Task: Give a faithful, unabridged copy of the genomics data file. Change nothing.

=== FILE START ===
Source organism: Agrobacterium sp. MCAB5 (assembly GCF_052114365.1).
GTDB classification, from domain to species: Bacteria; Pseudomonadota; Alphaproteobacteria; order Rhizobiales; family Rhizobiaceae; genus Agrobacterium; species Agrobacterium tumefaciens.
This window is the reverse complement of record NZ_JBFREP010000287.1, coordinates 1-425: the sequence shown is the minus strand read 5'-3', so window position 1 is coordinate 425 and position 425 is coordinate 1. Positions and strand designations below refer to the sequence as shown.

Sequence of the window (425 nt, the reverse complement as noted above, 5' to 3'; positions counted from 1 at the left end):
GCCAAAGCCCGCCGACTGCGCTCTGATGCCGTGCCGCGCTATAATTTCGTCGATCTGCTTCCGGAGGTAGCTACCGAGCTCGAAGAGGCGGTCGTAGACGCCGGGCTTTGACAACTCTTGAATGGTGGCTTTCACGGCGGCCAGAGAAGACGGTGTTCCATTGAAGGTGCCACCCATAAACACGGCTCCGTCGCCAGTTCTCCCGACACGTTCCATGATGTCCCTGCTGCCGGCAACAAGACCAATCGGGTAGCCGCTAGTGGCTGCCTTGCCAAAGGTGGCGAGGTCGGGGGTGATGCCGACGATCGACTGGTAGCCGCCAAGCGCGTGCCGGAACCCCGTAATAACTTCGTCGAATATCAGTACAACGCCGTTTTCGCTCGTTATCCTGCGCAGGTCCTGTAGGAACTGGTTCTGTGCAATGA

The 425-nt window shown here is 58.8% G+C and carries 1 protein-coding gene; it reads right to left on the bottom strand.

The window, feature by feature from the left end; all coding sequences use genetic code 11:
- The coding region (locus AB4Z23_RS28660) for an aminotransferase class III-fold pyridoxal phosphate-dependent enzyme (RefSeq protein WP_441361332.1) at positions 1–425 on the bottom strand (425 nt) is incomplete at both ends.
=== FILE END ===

Source organism: Agrobacterium sp. MCAB5 (assembly GCF_052114365.1).
GTDB classification, from domain to species: Bacteria; Pseudomonadota; Alphaproteobacteria; order Rhizobiales; family Rhizobiaceae; genus Agrobacterium; species Agrobacterium tumefaciens.
This window is the reverse complement of record NZ_JBFREP010000287.1, coordinates 1-425: the sequence shown is the minus strand read 5'-3', so window position 1 is coordinate 425 and position 425 is coordinate 1. Positions and strand designations below refer to the sequence as shown.

Sequence of the window (425 nt, the reverse complement as noted above, 5' to 3'; positions counted from 1 at the left end):
GCCAAAGCCCGCCGACTGCGCTCTGATGCCGTGCCGCGCTATAATTTCGTCGATCTGCTTCCGGAGGTAGCTACCGAGCTCGAAGAGGCGGTCGTAGACGCCGGGCTTTGACAACTCTTGAATGGTGGCTTTCACGGCGGCCAGAGAAGACGGTGTTCCATTGAAGGTGCCACCCATAAACACGGCTCCGTCGCCAGTTCTCCCGACACGTTCCATGATGTCCCTGCTGCCGGCAACAAGACCAATCGGGTAGCCGCTAGTGGCTGCCTTGCCAAAGGTGGCGAGGTCGGGGGTGATGCCGACGATCGACTGGTAGCCGCCAAGCGCGTGCCGGAACCCCGTAATAACTTCGTCGAATATCAGTACAACGCCGTTTTCGCTCGTTATCCTGCGCAGGTCCTGTAGGAACTGGTTCTGTGCAATGA

The 425-nt window shown here is 58.8% G+C and carries 1 protein-coding gene; it reads right to left on the bottom strand.

The window, feature by feature from the left end; all coding sequences use genetic code 11:
- The coding region (locus AB4Z23_RS28660) for an aminotransferase class III-fold pyridoxal phosphate-dependent enzyme (RefSeq protein WP_441361332.1) at positions 1–425 on the bottom strand (425 nt) is incomplete at both ends.